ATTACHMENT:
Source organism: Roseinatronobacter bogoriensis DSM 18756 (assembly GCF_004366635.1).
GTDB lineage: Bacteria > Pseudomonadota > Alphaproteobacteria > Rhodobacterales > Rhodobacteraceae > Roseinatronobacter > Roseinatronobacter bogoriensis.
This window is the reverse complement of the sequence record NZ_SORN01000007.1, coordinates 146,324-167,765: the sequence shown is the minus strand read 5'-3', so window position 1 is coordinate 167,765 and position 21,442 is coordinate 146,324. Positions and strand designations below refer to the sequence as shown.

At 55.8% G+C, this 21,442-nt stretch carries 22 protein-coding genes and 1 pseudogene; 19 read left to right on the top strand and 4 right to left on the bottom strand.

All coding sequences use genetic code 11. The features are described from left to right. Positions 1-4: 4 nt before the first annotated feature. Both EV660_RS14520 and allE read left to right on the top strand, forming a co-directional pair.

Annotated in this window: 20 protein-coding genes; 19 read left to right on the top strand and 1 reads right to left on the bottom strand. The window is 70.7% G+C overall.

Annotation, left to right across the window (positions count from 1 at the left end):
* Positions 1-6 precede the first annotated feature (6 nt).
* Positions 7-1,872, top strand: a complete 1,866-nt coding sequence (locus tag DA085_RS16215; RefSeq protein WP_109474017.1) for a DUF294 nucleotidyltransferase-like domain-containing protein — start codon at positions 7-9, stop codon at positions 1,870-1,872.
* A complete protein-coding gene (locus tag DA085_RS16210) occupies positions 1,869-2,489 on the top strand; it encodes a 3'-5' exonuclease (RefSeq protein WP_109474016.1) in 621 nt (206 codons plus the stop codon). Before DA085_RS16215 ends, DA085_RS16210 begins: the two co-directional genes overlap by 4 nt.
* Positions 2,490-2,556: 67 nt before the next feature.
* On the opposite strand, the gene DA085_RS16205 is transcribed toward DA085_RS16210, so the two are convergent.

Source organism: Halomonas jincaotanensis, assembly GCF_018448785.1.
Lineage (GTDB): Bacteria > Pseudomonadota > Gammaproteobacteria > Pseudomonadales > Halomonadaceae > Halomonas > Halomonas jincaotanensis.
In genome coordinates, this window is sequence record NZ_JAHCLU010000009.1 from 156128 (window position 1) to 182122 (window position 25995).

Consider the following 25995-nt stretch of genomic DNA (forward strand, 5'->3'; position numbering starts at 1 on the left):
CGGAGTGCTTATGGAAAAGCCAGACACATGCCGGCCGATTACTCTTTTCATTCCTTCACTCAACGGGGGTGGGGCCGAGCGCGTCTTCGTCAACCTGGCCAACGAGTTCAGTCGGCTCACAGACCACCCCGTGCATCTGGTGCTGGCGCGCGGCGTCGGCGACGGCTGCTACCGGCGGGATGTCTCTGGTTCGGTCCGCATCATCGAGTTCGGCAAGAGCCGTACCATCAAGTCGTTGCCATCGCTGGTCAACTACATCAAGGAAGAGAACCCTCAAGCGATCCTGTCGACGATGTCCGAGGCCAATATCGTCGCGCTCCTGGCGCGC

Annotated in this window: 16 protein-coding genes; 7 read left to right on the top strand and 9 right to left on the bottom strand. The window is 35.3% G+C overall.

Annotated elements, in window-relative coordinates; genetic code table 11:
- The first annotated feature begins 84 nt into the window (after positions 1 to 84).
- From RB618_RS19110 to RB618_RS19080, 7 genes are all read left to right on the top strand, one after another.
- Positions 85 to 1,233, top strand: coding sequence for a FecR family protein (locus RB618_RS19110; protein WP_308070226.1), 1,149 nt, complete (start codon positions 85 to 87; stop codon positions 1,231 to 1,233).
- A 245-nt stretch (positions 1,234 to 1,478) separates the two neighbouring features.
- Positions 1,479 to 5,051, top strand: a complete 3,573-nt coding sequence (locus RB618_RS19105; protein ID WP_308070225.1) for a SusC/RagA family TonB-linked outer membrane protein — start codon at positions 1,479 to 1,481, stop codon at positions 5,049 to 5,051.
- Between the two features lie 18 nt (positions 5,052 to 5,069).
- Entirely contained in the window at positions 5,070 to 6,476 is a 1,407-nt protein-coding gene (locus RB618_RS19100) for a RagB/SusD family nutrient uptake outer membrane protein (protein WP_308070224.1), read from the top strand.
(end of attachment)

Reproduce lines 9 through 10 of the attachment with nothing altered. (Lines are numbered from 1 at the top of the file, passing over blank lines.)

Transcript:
* Positions 7-1,872, top strand: a complete 1,866-nt coding sequence (locus tag DA085_RS16215; RefSeq protein WP_109474017.1) for a DUF294 nucleotidyltransferase-like domain-containing protein — start codon at positions 7-9, stop codon at positions 1,870-1,872.
* A complete protein-coding gene (locus tag DA085_RS16210) occupies positions 1,869-2,489 on the top strand; it encodes a 3'-5' exonuclease (RefSeq protein WP_109474016.1) in 621 nt (206 codons plus the stop codon). Before DA085_RS16215 ends, DA085_RS16210 begins: the two co-directional genes overlap by 4 nt.